Airports are a complicated part of the airline business. Planes, vehicles, and people are constantly in motion, sometimes 24 hours per day. This video gives a pretty good idea of what goes down, during the typical day at Salt Lake City International Airport (SLC).
Ah Las Vegas. Gambling, fancy hotels, bunch of college students and of course alcohol (ok the list could go on and on, but we will stop with that). Remember in the olden days how you had to wait to get to downtown before getting sloshed? That time between your buzz wearing off from your $6 beer from the plane and having to take a cab all the way downtown? How many times have you been waiting for your bag and thought, “dang, I sure could use a Jaeger shot right about now.”Â I know…LAME!Â Well have no worry — the Vegas airport is here to help.
The McCarran International Airport is proposing to open a liquor store in baggage claim. That’s right! This would be the first airport to have a true liquor store. Sure you have those duty free stores and bars, but this you can buy full bottles and take them with you (or finish them before leaving the airport).
Steven Sisolak, a Clark County Commissioner stated, â€œOh, I know it will be a gold mine for some liquor store, but does this mean weâ€™ll do anything for money?â€
Seriously? Does this guy know Vegas? It is based on making money! He continues, â€œWhatâ€™s next? Airport strip clubs? Topless bars? Is that appropriate for county property? I mean, thatâ€™s â€˜out-of-the-boxâ€™ thinking, too.â€ Maybe, but really alcohol is already served on planes and in bars, is a liquor store really that much of a jump?
Sisolak also states he is worried aboutÂ travelersÂ drinking the alcohol in public and having public drunkenness. But isn’t that pretty standard in Vegas, people walking around quite buzzed with a drink in hand?
The airport is hoping this might bring in some extra cash. “Weâ€™re strapped for cash just like every other county department, and because of the smoking ban our gaming revenue has gone down and advertising has been a little slow,â€ said Elaine Sanchez, airport spokeswoman. â€œWe believe, in hard times, this is a good idea.â€
LAX, which is known for their “close calls” and poor safety record, announced a new warning system aimed at preventing runway accidents.
The $7 million project uses a combination of a runway status light system, radar, and traffic controllers to maintain the safety of all the aircraft and support vehicles.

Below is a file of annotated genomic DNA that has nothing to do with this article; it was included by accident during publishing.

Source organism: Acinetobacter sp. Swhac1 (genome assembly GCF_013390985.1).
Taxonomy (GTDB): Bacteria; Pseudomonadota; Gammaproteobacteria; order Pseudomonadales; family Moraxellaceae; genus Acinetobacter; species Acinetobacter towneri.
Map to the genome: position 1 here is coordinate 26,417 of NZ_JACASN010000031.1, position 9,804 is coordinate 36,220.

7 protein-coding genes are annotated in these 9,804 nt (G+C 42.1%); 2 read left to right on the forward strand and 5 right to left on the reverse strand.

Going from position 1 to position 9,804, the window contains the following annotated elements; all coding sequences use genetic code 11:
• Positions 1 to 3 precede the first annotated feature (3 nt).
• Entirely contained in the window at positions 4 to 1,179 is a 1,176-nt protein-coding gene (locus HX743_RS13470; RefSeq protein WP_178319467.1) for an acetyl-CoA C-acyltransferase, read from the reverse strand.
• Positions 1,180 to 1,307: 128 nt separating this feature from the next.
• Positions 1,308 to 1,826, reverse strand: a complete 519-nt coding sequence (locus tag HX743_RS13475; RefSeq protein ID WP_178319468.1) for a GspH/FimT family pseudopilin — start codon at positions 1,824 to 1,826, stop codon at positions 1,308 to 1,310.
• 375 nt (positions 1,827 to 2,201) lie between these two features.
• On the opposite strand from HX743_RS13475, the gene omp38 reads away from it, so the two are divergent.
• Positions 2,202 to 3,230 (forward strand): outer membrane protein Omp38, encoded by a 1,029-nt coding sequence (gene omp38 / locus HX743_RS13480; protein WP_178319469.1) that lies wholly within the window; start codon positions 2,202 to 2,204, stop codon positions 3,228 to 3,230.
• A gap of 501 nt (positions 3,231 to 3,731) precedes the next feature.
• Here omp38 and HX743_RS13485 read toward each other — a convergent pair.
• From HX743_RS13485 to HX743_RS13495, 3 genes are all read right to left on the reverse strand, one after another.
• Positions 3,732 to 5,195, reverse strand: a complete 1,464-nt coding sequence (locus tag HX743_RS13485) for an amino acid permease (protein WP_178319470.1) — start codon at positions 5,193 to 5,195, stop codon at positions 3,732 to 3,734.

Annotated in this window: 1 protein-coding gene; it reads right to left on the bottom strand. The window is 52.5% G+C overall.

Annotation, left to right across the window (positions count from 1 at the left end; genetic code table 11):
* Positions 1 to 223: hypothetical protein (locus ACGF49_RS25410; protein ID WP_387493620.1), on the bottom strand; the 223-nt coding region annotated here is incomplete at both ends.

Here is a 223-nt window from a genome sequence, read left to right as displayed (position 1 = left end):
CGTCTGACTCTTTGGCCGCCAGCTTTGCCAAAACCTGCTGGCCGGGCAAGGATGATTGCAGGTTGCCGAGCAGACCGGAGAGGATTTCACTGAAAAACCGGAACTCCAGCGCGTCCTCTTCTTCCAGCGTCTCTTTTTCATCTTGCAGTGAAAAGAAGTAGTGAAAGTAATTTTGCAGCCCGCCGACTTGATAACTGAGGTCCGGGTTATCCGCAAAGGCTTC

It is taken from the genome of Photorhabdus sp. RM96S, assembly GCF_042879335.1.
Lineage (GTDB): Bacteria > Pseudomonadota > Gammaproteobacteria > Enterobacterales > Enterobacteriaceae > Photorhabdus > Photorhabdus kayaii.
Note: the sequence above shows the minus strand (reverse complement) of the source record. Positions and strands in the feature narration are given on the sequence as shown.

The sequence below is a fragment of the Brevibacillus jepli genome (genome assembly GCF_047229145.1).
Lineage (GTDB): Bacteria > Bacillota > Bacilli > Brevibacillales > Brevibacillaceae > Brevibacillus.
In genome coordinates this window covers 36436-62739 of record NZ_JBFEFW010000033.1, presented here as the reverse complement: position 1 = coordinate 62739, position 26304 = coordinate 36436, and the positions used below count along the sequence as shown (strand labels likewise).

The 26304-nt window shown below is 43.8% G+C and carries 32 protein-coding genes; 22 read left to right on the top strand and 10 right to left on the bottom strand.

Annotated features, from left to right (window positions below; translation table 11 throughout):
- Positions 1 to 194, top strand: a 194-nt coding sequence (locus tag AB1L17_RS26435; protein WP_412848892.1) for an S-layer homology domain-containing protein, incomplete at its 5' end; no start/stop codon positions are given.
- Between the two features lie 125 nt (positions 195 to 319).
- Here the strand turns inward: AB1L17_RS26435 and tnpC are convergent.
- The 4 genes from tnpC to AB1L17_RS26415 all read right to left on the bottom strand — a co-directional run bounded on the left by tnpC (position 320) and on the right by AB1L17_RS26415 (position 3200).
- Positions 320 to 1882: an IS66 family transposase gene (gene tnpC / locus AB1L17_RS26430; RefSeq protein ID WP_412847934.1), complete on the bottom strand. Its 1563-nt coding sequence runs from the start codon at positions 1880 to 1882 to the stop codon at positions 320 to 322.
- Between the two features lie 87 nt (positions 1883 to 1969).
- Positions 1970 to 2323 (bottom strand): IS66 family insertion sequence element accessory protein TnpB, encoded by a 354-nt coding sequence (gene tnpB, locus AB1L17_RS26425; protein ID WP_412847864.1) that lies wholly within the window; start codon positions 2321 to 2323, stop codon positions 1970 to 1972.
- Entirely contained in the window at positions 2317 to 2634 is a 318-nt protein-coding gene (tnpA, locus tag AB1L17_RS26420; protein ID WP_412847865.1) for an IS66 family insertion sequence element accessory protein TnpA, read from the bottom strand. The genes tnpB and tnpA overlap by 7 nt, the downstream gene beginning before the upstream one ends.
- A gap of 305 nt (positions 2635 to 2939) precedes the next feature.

Lights on the pavement will flash when radar detects a possible conflictÂ betweenÂ planes or ground vehicles. Once the lights flash, all parties must contact the tower and get clearance before proceeding.
The light system has previously been tested atÂ the San Diego and Dallas-Fort Worth airports. The system caused the number of close callsÂ to drop from 10 to 3 in similar 2.5 year periods before and after the installation.
Currently the system is installed on one of LAX’s four runways and only 8 of its taxi ways.
Branson, Missouri is the home to the United State’s first privately supported airport. The $155 million airport is the first of 552 airports with commercial air service to receive no federal funding.
TheÂ townÂ only has aboutÂ 6,000 residents, butÂ has over 50 theaters, ten museums, and a few other odds and ends that draw about 8million tourists to the area each year.
In 1996 Congress changed legislation that allowed airports to try and win over private investors and Branson will show if this is a feasible business plan. SO far two other airports have unsuccessfully tried to make airport privatization work (Midway Airport and Steward Airport). Currently only low-cost carriers Sun Country Airlines and AirTran Airways fly into Branson AirportÂ (BKG).
There seems to be a lot of money making potential in airports (selling name rights, hotels, shops, restraunts, business deals, etc) and although airports around the globe have made leaps and bounds as far as amenities avliable, I wonder what new ideas a privatly-held, purely profit driven, airport can come up with.